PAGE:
Fees paid to fundraising companies by UK charities for recruiting new donors often effectively wipe out the amount a person gives, Newsnight has learned.
Charities pay tens of millions of pounds every year to subcontracted firms who sign people up to direct debits on the street or doorstep.
But in some cases, it would take the average donor more than a year to cover the fee - the equivalent of about £100.
The companies' watchdog says the firms provide a good return on investment.
The Disasters Emergency Committee (DEC) appeal for Pakistan is an example of a campaign where donors can be confident that almost all of their donation will go to those affected by the floods and not be swallowed up by marketing costs.
For every pound collected by DEC, 95p is spent on the ground.
But many charities use teams of professional fundraisers, who approach potential donors on the street or the doorstep and try to persuade them to sign up to a direct debit. They are sometimes called "chuggers" - a nickname meaning "charity muggers".
The recruiters often wear tabards prominently displaying the name of the charity - but these fundraisers are actually working for subcontracted companies.
It may look to the outsider - to the uninformed outsider - as if all of their first-year donation is going to go to a third party but that's not the only way of looking at it
Mick Aldridge Professional Fundraising Regulatory Association
Last year, 750,000 people signed on the dotted line, giving an average contribution of £90 a year.
But a Newsnight investigation has found the charities are often paying the companies, in effect, £100 or more for each signature they collect, meaning in many cases the company is paid more than the charity will raise from that donor in the first year.
As part of our investigation, Newsnight contacted 20 leading charities.
The British Heart Foundation confirmed it paid the equivalent of £136 per signature. Cancer Research UK said it paid an average of £112 to recruit each donor and in total paid face-to-face fundraisers £3m a year. Guide Dogs said it paid out nearly £2m annually.
Christian Aid, Save the Children, Great Ormond Street, Amnesty and others also pay additional millions.
Newsnight also asked the 20 charities whether they believed they should be honest, open and transparent with their donors about the fundraising costs. They said "yes", but, with the exception of the British Heart Foundation and Cancer Research UK, they refused to say how much they paid to sign up each donor.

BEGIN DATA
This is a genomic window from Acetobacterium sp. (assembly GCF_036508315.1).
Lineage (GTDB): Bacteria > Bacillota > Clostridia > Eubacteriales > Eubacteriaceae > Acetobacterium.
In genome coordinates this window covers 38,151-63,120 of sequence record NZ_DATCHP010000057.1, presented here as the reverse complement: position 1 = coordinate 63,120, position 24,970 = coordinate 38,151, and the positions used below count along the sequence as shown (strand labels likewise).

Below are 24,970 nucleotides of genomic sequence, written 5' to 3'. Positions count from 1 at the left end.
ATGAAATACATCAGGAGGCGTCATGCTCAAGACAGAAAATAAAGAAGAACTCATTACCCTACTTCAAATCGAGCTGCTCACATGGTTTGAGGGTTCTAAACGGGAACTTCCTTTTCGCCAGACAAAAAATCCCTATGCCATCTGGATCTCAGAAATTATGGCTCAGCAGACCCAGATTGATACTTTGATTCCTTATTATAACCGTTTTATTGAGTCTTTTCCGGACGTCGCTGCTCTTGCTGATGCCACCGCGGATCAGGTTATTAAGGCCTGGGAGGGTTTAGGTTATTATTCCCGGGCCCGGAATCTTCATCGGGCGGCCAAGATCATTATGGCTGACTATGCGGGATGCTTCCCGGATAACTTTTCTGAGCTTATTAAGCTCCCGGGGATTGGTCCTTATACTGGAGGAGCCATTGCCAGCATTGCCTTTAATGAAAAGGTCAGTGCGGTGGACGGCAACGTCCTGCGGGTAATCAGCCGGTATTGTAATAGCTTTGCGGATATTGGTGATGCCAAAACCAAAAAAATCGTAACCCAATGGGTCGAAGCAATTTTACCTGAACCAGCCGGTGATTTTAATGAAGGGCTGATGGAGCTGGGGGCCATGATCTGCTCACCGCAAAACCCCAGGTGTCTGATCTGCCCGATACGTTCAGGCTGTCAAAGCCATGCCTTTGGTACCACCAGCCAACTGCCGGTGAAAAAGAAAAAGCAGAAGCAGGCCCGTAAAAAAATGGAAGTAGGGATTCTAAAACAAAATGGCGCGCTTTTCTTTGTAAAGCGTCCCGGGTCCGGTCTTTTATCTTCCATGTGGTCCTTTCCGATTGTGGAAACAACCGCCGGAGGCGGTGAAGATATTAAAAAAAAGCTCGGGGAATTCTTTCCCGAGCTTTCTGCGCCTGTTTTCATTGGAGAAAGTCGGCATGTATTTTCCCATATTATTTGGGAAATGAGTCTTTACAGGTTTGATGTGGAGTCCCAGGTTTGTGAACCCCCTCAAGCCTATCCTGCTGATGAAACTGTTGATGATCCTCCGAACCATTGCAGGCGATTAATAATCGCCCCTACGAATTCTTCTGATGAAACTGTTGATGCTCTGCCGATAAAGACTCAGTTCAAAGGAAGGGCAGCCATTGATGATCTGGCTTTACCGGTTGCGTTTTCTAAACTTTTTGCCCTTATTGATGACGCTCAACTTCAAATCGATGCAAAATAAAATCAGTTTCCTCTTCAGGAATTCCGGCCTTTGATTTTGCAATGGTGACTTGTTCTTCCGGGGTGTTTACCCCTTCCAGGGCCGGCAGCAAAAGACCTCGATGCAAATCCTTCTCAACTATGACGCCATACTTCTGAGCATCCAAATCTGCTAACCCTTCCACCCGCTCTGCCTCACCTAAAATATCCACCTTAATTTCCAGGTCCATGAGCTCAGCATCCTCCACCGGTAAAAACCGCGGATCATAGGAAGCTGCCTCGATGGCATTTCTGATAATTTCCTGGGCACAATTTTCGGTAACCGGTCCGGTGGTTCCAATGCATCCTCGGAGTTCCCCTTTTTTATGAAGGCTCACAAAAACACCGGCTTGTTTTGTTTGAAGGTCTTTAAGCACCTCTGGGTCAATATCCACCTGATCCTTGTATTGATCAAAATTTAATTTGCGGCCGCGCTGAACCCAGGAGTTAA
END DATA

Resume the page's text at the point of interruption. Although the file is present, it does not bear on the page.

Many charities said they could not disclose these figures because of commercial confidentiality.
But according to the website of the Professional Fundraising Regulatory Association (PFRA) - set up by the charities to monitor face-to-face fundraising - the companies are getting between £80 and £160 per donor they sign up.
'Half pull out'
Mick Aldridge, the PFRA's chief executive, told Newsnight: "Some charities might be paying £50 or £60 per donor, some might be paying £100 or £120 or possibly even more."
The British Heart Foundation pays a company £161,000 to recruit 1,180 donors. That works out at £136 each. Given that the average direct debit donor pays £90 a year, it would take 18 months to cover the sign-up fee alone.
Worse still, many of those signed up by these subcontractors do not complete 12 months of donations.
Research by the PFRA seen by Newsnight shows that more than half the people who sign direct debits pull out before the end of the first year.
But Mr Aldridge said that although the costs of this sort of fundraising may be large, they are justified by the returns.
"It may look to the outsider - to the uninformed outsider - as if all of their first-year donation is going to go to a third party but that's not the only way of looking at it," he said.
"And in my view, and in the view of most charities, it is not the most transparent and constructive way of looking at it."
Engaging the public
Betty McBride of the British Heart Foundation defends use of companies
He added that overall the charities get £3-£4 back for every pound they pay the subcontractors, which he said was an excellent return on an investment.
In response to the Newsnight investigation, Cancer Research UK said face-to-face fundraising was just one of its fundraising activities and that the costs were outweighed by the money raised.
Guide Dogs and Save the Children said that door-to-door fundraising was their "most cost-effective" way to recruit regular givers, while Christian Aid said it found face-to-face fundraising was also one of the best ways "to engage members of the public" in its work.
The Great Ormond Street Hospital Children's Charity said the technique had "proved to be an effective channel at recruiting younger committed givers to the charity" and Amnesty said it conducted face-to-face fundraising because it gave "good value".
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